Friday, June 21, 2013

The Dollar is Appreciating in value in the FOREX. That HAS to be good, right? Well, yes and no. Let me explain...

In an era of globalization, the value of one currency relative to another is no small thing.  Any changes in relative values can have significant effects on an economy.  This short article discusses the ramifications of an Appreciation of the US dollar in the Foreign Exchange Market on US exports---stuff we make and sell to foreigners.

Are U.S. exports about to get hammered by the rising dollar?

After Fed chairman Ben Bernanke’s press conference on Wednesday, the dollar started climbing against major developed nation currencies as well – rising nearly a percent against the euro and the British pound, and around 1.5 percent against the Japanese yen. The dollar index, measuring its value against six other major currencies, rose 1 percent Wednesday and was up another 0.5 percent Thursday.
If that global trend continues, it makes U.S. products – from soybeans to trucks and airplanes – more expensive overseas at a time when the Obama administration is banking on international sales of American goods to generate jobs.
Simple example. I sell widgets to Europeans at a price of $100.00.  Assume the exchange rate is 1 Euro = 1 Dollar (reciprocal is true 1 Dollar = 1 Euro).  So a European exchanges 100 Euros for 100 Dollars and buys my widget.

Assume the exchange rate changes such that 1 Euro = 80 US Cents (the reciprocal would be 1 Dollar = 1.25 Euros ). This means for Europeans to get enough US Dollars to buy my Widget they would need to exchange 125 Euros ($100 Dollars/the exchange rate of 80 US Cents = 125).  That makes my widgets 25% more expensive for Europeans. I am likely to sell much less to them!!

Hold on. The article suggests this might not be quite that bad.
Exchange rates don’t have a one-to-one effect on the prices of final goods. Global companies use different strategies to protect against currency swings, and many firms rely on imported parts and other inputs – which get cheaper when the dollar is stronger, offsetting the impact of a rise in the value of the currency.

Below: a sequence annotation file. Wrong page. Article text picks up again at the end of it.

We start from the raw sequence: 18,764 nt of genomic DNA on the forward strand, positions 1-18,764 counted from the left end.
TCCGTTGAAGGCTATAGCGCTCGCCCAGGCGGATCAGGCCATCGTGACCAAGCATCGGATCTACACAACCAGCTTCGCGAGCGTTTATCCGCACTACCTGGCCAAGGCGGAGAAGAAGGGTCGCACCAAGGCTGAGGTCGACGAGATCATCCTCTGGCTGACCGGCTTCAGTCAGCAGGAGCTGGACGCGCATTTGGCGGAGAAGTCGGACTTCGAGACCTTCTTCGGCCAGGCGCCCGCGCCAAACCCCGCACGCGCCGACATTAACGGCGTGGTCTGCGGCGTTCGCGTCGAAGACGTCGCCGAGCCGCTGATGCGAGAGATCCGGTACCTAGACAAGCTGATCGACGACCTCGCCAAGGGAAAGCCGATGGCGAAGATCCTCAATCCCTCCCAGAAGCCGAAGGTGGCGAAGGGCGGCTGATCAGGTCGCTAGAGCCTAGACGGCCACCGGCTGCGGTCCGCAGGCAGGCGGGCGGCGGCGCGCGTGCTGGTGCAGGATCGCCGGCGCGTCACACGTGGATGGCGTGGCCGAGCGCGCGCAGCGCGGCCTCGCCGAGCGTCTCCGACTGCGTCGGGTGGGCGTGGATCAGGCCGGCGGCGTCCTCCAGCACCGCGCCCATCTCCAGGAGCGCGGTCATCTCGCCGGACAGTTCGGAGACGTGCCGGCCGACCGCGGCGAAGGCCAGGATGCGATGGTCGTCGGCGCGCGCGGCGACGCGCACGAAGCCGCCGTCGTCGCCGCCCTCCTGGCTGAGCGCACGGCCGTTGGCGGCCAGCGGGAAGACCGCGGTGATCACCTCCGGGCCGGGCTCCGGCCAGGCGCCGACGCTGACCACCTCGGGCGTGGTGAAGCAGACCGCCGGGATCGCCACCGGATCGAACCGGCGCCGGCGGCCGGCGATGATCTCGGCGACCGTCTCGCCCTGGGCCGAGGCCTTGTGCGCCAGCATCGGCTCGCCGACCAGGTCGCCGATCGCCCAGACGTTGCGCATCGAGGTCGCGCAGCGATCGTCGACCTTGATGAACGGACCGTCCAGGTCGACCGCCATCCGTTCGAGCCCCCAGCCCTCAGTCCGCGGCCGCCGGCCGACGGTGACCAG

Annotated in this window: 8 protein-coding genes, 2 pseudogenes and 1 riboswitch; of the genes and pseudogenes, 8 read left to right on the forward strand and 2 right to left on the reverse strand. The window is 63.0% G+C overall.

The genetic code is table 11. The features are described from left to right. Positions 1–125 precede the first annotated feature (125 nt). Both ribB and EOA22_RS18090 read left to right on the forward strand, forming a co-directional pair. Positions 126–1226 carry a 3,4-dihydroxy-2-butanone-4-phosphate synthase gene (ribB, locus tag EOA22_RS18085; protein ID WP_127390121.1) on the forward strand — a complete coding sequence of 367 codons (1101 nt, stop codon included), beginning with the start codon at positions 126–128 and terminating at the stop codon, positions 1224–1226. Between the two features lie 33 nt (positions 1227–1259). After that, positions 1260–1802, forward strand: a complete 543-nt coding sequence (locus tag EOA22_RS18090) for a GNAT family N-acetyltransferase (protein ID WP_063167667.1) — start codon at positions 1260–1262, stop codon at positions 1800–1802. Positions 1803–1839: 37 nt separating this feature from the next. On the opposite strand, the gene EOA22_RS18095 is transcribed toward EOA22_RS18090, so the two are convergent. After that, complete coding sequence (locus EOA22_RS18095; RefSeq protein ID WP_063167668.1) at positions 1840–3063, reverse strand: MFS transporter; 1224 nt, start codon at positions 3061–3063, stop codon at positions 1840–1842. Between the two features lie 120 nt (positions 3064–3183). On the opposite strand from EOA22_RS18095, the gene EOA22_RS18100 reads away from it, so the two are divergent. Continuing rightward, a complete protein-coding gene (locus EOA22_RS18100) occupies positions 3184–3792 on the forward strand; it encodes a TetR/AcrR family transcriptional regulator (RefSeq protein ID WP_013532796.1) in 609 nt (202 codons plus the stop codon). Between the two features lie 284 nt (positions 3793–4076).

If I happen to use a significant amount of European sourced INPUTS in my making my final OUTPUT of widgets, the outcome will be a little different.

Assume half of the cost of producing my widgets (50 Dollars) comes from materials I buy from Germany (imports to the US).  Before the currency change I exchanged 50 Dollars for 50 Euros.  AFTER the currency rate change I only have to exchange 40 Dollars to get 50 Euros (50 Euros/the exchange rate of 1.25 Euros = 40). So now my costs have decreased 10 Dollars.

If I am in a competitive market, then my price for widgets will decrease from 100 Dollars to 90 Dollars.  At that price, Europeans will need to exchange 112.50 Euros to buy my widget (90 Dollars/80 Cents= 112.50).

Better than the 125 Euros we calculated before but more importantly it accurately reflects what happens with trade when currencies change in value relative to each other.

If a US business relies heavily on domestic sourced inputs then the effect of an appreciating currency is greater and can have a larger impact on exports.  The Quantity Demanded for US goods/services will decrease.

The more a US business relies on imports for a significant amount of its inputs, then an appreciation of the dollar can have a less adverse effect on exports.  The Quantity Demand for US goods/services will decrease, but by a lesser amount.

The Law of Demand is hard to defeat.

As with most things, the deeper you dig the less clear and complex they become.

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